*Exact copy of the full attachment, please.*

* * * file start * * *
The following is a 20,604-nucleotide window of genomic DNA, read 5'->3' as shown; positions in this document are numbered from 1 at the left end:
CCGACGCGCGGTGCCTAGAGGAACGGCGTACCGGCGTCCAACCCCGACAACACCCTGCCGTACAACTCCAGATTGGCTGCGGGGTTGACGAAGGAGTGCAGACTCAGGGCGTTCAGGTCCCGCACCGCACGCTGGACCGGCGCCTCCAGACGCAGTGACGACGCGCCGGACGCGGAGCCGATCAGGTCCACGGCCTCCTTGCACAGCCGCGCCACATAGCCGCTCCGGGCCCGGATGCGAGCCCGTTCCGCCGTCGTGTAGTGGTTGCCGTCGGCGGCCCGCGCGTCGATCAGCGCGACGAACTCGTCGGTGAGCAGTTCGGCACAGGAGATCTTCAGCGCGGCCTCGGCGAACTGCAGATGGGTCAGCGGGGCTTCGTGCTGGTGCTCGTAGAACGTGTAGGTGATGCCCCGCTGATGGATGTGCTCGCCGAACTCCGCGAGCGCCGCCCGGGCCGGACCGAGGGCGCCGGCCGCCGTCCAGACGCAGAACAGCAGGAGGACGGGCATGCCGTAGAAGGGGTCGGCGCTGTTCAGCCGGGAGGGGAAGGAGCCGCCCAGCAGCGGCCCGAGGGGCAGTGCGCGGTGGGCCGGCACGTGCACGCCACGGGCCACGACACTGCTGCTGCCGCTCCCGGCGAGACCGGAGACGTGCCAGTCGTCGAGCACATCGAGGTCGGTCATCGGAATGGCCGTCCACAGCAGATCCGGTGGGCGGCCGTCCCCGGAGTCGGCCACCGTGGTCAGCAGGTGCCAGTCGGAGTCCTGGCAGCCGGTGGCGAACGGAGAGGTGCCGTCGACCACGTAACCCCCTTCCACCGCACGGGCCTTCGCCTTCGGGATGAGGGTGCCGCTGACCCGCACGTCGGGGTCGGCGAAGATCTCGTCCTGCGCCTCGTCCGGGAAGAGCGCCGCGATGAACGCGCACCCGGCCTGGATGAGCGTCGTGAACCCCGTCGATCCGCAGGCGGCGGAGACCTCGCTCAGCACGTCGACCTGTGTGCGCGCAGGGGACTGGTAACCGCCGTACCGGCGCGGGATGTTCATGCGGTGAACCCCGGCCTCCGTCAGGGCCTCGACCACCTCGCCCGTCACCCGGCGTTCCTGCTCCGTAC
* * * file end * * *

The following is a 20,604-nucleotide window of genomic DNA, read 5'->3' as shown; positions in this document are numbered from 1 at the left end:
CCGACGCGCGGTGCCTAGAGGAACGGCGTACCGGCGTCCAACCCCGACAACACCCTGCCGTACAACTCCAGATTGGCTGCGGGGTTGACGAAGGAGTGCAGACTCAGGGCGTTCAGGTCCCGCACCGCACGCTGGACCGGCGCCTCCAGACGCAGTGACGACGCGCCGGACGCGGAGCCGATCAGGTCCACGGCCTCCTTGCACAGCCGCGCCACATAGCCGCTCCGGGCCCGGATGCGAGCCCGTTCCGCCGTCGTGTAGTGGTTGCCGTCGGCGGCCCGCGCGTCGATCAGCGCGACGAACTCGTCGGTGAGCAGTTCGGCACAGGAGATCTTCAGCGCGGCCTCGGCGAACTGCAGATGGGTCAGCGGGGCTTCGTGCTGGTGCTCGTAGAACGTGTAGGTGATGCCCCGCTGATGGATGTGCTCGCCGAACTCCGCGAGCGCCGCCCGGGCCGGACCGAGGGCGCCGGCCGCCGTCCAGACGCAGAACAGCAGGAGGACGGGCATGCCGTAGAAGGGGTCGGCGCTGTTCAGCCGGGAGGGGAAGGAGCCGCCCAGCAGCGGCCCGAGGGGCAGTGCGCGGTGGGCCGGCACGTGCACGCCACGGGCCACGACACTGCTGCTGCCGCTCCCGGCGAGACCGGAGACGTGCCAGTCGTCGAGCACATCGAGGTCGGTCATCGGAATGGCCGTCCACAGCAGATCCGGTGGGCGGCCGTCCCCGGAGTCGGCCACCGTGGTCAGCAGGTGCCAGTCGGAGTCCTGGCAGCCGGTGGCGAACGGAGAGGTGCCGTCGACCACGTAACCCCCTTCCACCGCACGGGCCTTCGCCTTCGGGATGAGGGTGCCGCTGACCCGCACGTCGGGGTCGGCGAAGATCTCGTCCTGCGCCTCGTCCGGGAAGAGCGCCGCGATGAACGCGCACCCGGCCTGGATGAGCGTCGTGAACCCCGTCGATCCGCAGGCGGCGGAGACCTCGCTCAGCACGTCGACCTGTGTGCGCGCAGGGGACTGGTAACCGCCGTACCGGCGCGGGATGTTCATGCGGTGAACCCCGGCCTCCGTCAGGGCCTCGACCACCTCGCCCGTCACCCGGCGTTCCTGCTCCGTAC